How does tax complexity affect people’s reaction to tax changes? To answer this question, we conduct an experiment in which subjects work for a piece rate and face taxes. One treatment features a simple, the other a complex tax system. The payoff-maximizing output level and the incentives around this optimum are, however, identical across treatments. We introduce the same sequence of additional taxes in both treatments. Subjects in the complex treatment underreact to new taxes; some ignore new taxes entirely. The underreaction is stronger for subjects with lower cognitive ability. Contrary to predictions from models of rational inattention, subjects are equally likely to ignore large or small incentive changes. 

Cutler, David M, Wei Huang, and Adriana Lleras-Muney. 2015. “When Does Education Matter? The Protective Effect of Education for Cohorts Graduating in Bad Times.” Social Science & Medicine 127: 63-73. Publisher's Version Abstract

Using Eurobarometer data, we document large variation across European countries in education gradients in income, self-reported health, life satisfaction, obesity, smoking and drinking. While this variation has been documented previously, the reasons why the effect of education on income, health and health behaviors varies is not well understood. We build on previous literature documenting that cohorts graduating in bad times have lower wages and poorer health for many years after graduation, compared to those graduating in good times. We investigate whether more educated individuals suffer smaller income and health losses as a result of poor labor market conditions upon labor market entry. We confirm that a higher unemployment rate at graduation is associated with lower income, lower life satisfaction, greater obesity, more smoking and drinking later in life. Further, education plays a protective role for these outcomes, especially when unemployment rates are high: the losses associated with poor labor market outcomes are substantially lower for more educated individuals. Variation in unemployment rates upon graduation can potentially explain a large fraction of the variance in gradients across different countries.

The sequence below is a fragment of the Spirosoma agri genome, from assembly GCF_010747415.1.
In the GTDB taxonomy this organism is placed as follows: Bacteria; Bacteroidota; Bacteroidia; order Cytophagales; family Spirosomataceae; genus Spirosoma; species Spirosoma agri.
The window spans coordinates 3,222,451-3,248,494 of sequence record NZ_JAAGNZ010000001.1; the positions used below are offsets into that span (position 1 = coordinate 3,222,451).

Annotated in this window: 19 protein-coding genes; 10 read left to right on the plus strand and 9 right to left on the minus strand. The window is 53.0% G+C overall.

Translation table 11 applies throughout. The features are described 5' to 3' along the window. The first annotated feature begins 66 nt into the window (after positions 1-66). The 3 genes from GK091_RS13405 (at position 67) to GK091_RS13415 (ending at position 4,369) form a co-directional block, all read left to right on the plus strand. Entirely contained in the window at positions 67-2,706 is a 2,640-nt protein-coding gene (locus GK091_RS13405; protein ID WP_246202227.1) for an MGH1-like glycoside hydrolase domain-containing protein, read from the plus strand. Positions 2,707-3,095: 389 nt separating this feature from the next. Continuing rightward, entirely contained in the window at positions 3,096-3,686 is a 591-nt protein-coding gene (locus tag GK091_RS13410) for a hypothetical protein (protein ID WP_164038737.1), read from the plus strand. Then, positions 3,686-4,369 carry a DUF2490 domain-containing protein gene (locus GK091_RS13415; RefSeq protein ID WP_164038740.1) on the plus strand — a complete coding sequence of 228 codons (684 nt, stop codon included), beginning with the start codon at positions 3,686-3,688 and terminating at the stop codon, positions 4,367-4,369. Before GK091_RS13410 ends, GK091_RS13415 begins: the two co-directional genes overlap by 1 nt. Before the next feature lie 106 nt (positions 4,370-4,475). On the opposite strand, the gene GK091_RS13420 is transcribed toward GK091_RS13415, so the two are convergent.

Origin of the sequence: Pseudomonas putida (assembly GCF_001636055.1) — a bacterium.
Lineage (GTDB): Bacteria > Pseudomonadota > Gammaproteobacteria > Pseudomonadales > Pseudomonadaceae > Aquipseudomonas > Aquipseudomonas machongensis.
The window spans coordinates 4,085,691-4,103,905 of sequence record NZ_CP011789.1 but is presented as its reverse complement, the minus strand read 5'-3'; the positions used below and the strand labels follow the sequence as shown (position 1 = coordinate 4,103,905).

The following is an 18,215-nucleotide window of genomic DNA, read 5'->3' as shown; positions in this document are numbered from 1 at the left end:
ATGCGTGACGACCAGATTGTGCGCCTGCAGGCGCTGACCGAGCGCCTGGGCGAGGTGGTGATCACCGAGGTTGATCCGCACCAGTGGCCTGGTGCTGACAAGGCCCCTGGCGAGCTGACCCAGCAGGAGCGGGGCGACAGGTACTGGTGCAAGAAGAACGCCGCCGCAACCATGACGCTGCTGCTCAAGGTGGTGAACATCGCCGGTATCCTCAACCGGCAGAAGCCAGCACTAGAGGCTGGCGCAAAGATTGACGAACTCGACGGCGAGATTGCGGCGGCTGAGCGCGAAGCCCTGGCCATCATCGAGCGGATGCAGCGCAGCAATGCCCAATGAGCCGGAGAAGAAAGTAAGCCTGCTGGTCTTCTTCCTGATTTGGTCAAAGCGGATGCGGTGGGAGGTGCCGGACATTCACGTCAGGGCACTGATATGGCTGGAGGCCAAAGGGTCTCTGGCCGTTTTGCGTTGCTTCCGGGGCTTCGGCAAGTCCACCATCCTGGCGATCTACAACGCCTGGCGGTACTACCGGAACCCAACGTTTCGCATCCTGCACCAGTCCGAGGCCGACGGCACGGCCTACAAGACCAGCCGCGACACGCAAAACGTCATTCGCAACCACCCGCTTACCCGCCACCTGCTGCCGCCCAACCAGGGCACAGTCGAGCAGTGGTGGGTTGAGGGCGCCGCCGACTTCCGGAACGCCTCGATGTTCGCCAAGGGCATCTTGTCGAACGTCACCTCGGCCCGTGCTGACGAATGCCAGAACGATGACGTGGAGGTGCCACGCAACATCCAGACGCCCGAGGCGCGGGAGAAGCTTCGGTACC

Collaborating with People Like Me: Ethnic Co-authorship within the US
Freeman, Richard B., and Wei Huang. 2015. “Collaborating with People Like Me: Ethnic Co-authorship within the US.” Journal of Labor Economics 33 (S1): S289-S318. Abstract

By examining the ethnic identity of authors in over 2.5 million scientific papers written by US-based authors from 1985 to 2008, we find that persons of similar ethnicity coauthor together more frequently than predicted by their proportion among authors. The greater homophily is associated with publication in lower-impact journals and with fewer citations. Meanwhile, papers with authors in more locations and with longer reference lists get published in higher-impact journals and receive more citations. These findings suggest that diversity in inputs by author ethnicity, location, and references leads to greater contributions to science as measured by impact factors and citations.

Huang, Wei. 2015. “Do ABCs Get More Citations Than XYZs?” Economic Inquiry 53: 773-789. Publisher's Version Abstract

Using a sample of US-based scientific journal articles, I examine the relationship between author surname initials and paper citations, finding that the papers with first authors whose surname initials appear earlier in the alphabet get more citations, and that this effect does not exist for non-first authors. Further analysis shows that the alphabetical order effect is stronger in those fields with longer reference lists, and that such alphabetical bias exists among citations by others and not for self-citations. In addition, estimates also reveal that the alphabetical order effect is stronger when the length of reference lists in citing papers is longer. These findings suggest that the order in reference lists plays an important role in the alphabetical bias.

Asad, Asad L. 2015. “Contexts of Reception, Post-Disaster Migration, and Socioeconomic Mobility.” Population and Environment 36 (3): 279-310. Publisher's Version Abstract